Please leave a comment about your thoughts on trip safety below and let me know of any other safety tips you have for worry free travel.

Note: I do not receive any payment for this post (or any others on the site for that matter!). I do receive a small amount of money by allowing advertisements on the site and any purchases made through those links.

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29 Responses

  1. Laoise says:

    Could I ask about a safe method to get from the airport to the city centre/hotel? Are there airport taxis? Can they be relied upon?

  2. Peter Wilkinson says:

    I got Robbed early in the morning leaving for the Airport when a motorcycle guy came from behind me snatched my bag from over me he was targeting a woman first but she luckily moved her body and then he targeted me i hate Vietnam now and I’m stuck here trying to get out of Vietnam

    • Sharyn says:

      Sorry to hear that Peter. You definitely need to be on your guard in parts of HCMC. Unfortunately, it’s not just Vietnam where this kind of thing happens. There’s always some DH out there wanting to ruin a good time. Hope you got home safe eventually. Sorry for the late reply, I’m on holidays myself at the moment and didn’t have access to the site until now.

  3. Kevi says:

    Thanks sharyn, your experience of 108 countries is certainly helpful, not competing with you but I wish I can also visit at least half of your score :))

    • Sharyn says:

      You’ve got to have goals. 🙂 (Incidentally, we just spent the last 12 months cycling through Scandinavia and Eastern Europe and working on a yacht in the Caribbean. It’s 125 countries now 🙂 )

  4. Chuck Kuhn says:

    Good to refresh to somewhat safe while touring any country. Arriving in Hanoi in Aug for 30 days then to Cambodia. This will be my 3rd trip in 8 yrs. Going solo, but with hundreds of friends in Vietnam. They pick me up daily and take to places off the beaten track for Photography. One thing I would add if you decide to take the train to Sapa or overnight, take lock with chain to secure you backpack or sleep with backpack as pillow. Great information , Thanks

    • Sharyn says:

      Thanks Chuck. Always good to have insight from those with experience.You obviously enjoy being here, as do we. It’s a fantastic place to come for photography. I just wish I was a better photographer.

  5. Claire Bear says:

    Re: Xe Oms, without a doubt keep your bags between you and your driver at all times if you have anything you don’t want stealing in it. And beware videoing while on the back of the xe om too!

    Bui Vien is certainly the worst area in HCMC for pickpockets and opportunists…I have lost count of the tourists taking selfies or talking on their iPhones on the corner of the street that are whipped out of the tourist’s hands within seconds. It’s not hard to take better care of your valuables, people…

    Almost the second you leave Bui Vien, though, I would say everything feels much safer…generally HCMC is full if beautiful and kind people who are just happy to try to sell you a little something! I miss it…(not Bui Vien so much, though!)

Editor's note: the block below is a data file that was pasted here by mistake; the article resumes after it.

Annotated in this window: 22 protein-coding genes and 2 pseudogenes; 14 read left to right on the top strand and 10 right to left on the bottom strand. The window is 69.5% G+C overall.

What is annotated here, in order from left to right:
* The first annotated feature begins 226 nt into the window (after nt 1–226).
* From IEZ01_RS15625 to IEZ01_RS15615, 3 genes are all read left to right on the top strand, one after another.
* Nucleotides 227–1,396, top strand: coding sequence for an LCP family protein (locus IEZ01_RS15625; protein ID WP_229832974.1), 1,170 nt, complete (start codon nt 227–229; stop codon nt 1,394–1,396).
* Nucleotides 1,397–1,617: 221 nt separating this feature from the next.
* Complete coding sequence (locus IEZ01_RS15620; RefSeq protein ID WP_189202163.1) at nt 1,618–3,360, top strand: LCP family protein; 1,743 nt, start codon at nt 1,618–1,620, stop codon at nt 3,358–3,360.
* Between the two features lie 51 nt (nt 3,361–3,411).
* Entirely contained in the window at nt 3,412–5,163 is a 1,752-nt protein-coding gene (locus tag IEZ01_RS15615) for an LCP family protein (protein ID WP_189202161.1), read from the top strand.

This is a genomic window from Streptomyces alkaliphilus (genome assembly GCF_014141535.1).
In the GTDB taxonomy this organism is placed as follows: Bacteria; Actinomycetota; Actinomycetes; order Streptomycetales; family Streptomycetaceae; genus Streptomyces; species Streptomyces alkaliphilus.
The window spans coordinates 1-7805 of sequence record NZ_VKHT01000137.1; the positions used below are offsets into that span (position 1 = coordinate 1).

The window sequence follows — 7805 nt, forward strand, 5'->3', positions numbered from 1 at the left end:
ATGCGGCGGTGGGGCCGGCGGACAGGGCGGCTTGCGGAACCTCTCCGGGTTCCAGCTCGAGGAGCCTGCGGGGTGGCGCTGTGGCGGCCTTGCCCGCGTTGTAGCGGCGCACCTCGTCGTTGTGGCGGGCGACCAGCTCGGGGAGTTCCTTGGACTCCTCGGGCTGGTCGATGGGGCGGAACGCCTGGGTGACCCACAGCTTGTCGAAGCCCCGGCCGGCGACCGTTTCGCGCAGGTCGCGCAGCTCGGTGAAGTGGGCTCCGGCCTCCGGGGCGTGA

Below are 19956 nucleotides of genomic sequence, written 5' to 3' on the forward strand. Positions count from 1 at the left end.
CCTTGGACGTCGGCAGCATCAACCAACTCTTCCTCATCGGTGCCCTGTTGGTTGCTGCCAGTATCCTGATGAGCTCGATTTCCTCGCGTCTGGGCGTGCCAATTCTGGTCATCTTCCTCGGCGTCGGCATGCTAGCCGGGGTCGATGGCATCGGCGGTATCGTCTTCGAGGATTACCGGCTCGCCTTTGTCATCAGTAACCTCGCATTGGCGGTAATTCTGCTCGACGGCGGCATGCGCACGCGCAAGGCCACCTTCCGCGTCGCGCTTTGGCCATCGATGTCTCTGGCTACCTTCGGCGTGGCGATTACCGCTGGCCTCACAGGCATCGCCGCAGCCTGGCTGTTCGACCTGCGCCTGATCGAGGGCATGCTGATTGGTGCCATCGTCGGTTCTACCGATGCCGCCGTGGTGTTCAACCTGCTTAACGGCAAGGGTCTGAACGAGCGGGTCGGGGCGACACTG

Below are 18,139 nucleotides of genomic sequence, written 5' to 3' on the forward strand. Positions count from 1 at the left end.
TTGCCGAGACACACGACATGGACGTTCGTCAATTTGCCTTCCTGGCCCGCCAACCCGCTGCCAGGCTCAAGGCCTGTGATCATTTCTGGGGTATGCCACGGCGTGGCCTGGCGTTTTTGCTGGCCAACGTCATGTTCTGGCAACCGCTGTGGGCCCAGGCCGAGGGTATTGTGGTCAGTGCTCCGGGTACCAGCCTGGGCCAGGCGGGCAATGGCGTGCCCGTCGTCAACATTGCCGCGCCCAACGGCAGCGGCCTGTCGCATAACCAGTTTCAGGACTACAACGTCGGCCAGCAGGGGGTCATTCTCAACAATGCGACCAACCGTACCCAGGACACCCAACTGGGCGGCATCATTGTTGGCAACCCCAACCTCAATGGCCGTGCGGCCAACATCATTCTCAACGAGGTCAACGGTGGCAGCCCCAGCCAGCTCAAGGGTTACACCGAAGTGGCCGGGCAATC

6. Pio says:

    Interesting info. Thanks

  7. Gordi D. says:

    Great tips. I especially like the one to keep your purse on the side closest to traffic. An extra little safety measure.

  8. Nathaniell says:

    Is it worth reporting crimes to the police here? When I was in China, the police were so corrupt and inept that most people agreed that it was not worth the time and hassle to contact the police about crimes.

    I had my apartment robbed once and my boss said there was basically nothing I could do, and the same happened when my colleague got her purse stolen!

    • Sharyn says:

      You must have a police report to claim on your travel insurance. It won’t help you get your stuff back but at least you should get some compensation. I’m a big believer, if you can’t afford travel insurance you can’t afford to travel.

  9. Rosalyn says:

    Hi Tim and Sharyn,
    I am not a world traveler, but I always wondered how on earth I would learn about things such as you have talked about here.
    In the US I would know but going out of the country without knowing languages and different customs, you can’t be too careful.
    Thanks for the great info. What an accomplishment. 102 counties. When I decide and can afford to take the plunge, I will visit your site again.

  10. Katie says:

    very good post on practical tips to keep safe and what to be aware of, so that you can enjoy the experience of exploring safely

  11. Jack says:

    Thank you for sharing your commonsense travel safety tips, I found them very informative and were a good refresher for someone like me who does not travel overseas much. Hopefully that will change, as my wife and I plan on traveling quite a bit in a few years. Beautiful website, Sharyn!

    Jack 🙂

  12. Faith says:

    Very helpful – it is amazing how common sense tends not to to be common practice

  1. October 21, 2014

    […] Stay safe. Secure your valuables. If you are wearing a daypack or handbag, attach it firmly and put it in front of you. Backpacks should be worn on the front. Handbags over your body and adjusted so it is in your lap between you and the driver. Do not have anything hanging out of your back pockets. […]

  2. October 21, 2014

    […] Unless you can’t live without it, leave your valuable jewellery at home. It’s one less thing you will need to worry about. If you absolutely must bring it, read my tips for staying safe in HCMC here. […]

  3. February 5, 2015

    […] and soft muggings tends to go up just before TET. Make sure you read and follow my tips for staying safe in HCMC and be extra […]

  4. March 20, 2015

    […] handed over a 500 000 VND note rather than a 20 000 and it disappeared pretty damn quickly. Also, stay alert and watch your bags and wallets. There are a lot of tourist police in this area for a very good […]

  5. May 24, 2015

    […] The obvious answer is that you have to watch out for the snatch and grabs. Foreigners really underestimate how determined they are. But it’s very safe. No one is ever going to hold you up with a knife and demand your wallet here. It’s just unheard of. (Editor. My tips for staying safe here) […]

  6. June 21, 2015

    […] As with any city, there are the petty crimes that could be avoided.  Just be aware of your surrounding and take care of your belongings and you should be able to have a very enjoyable and memorable time in Ho Chi Minh City. (See my safety tips here) […]